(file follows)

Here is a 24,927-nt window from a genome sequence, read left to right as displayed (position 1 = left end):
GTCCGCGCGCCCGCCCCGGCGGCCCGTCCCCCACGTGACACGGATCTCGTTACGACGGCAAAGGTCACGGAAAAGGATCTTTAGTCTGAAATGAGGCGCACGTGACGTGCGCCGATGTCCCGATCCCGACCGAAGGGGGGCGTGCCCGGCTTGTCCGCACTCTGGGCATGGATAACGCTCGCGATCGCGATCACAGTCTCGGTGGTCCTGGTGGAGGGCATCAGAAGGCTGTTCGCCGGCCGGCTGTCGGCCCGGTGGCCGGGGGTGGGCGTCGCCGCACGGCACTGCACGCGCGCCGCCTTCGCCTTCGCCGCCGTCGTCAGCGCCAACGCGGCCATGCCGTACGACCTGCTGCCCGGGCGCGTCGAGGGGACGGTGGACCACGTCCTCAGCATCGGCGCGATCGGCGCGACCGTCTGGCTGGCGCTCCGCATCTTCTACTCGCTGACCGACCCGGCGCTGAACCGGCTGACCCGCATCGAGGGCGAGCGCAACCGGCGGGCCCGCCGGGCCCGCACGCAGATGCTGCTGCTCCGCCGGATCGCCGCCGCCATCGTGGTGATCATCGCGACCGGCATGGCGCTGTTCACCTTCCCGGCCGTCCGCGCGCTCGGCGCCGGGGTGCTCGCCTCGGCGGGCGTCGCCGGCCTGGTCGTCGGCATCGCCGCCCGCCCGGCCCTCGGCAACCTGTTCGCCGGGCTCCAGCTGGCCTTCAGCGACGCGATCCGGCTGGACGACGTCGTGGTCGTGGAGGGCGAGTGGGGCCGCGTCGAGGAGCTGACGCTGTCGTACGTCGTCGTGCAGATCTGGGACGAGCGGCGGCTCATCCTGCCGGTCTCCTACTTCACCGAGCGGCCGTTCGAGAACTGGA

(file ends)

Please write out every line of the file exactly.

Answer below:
Here is a 24,927-nt window from a genome sequence, read left to right as displayed (position 1 = left end):
GTCCGCGCGCCCGCCCCGGCGGCCCGTCCCCCACGTGACACGGATCTCGTTACGACGGCAAAGGTCACGGAAAAGGATCTTTAGTCTGAAATGAGGCGCACGTGACGTGCGCCGATGTCCCGATCCCGACCGAAGGGGGGCGTGCCCGGCTTGTCCGCACTCTGGGCATGGATAACGCTCGCGATCGCGATCACAGTCTCGGTGGTCCTGGTGGAGGGCATCAGAAGGCTGTTCGCCGGCCGGCTGTCGGCCCGGTGGCCGGGGGTGGGCGTCGCCGCACGGCACTGCACGCGCGCCGCCTTCGCCTTCGCCGCCGTCGTCAGCGCCAACGCGGCCATGCCGTACGACCTGCTGCCCGGGCGCGTCGAGGGGACGGTGGACCACGTCCTCAGCATCGGCGCGATCGGCGCGACCGTCTGGCTGGCGCTCCGCATCTTCTACTCGCTGACCGACCCGGCGCTGAACCGGCTGACCCGCATCGAGGGCGAGCGCAACCGGCGGGCCCGCCGGGCCCGCACGCAGATGCTGCTGCTCCGCCGGATCGCCGCCGCCATCGTGGTGATCATCGCGACCGGCATGGCGCTGTTCACCTTCCCGGCCGTCCGCGCGCTCGGCGCCGGGGTGCTCGCCTCGGCGGGCGTCGCCGGCCTGGTCGTCGGCATCGCCGCCCGCCCGGCCCTCGGCAACCTGTTCGCCGGGCTCCAGCTGGCCTTCAGCGACGCGATCCGGCTGGACGACGTCGTGGTCGTGGAGGGCGAGTGGGGCCGCGTCGAGGAGCTGACGCTGTCGTACGTCGTCGTGCAGATCTGGGACGAGCGGCGGCTCATCCTGCCGGTCTCCTACTTCACCGAGCGGCCGTTCGAGAACTGGA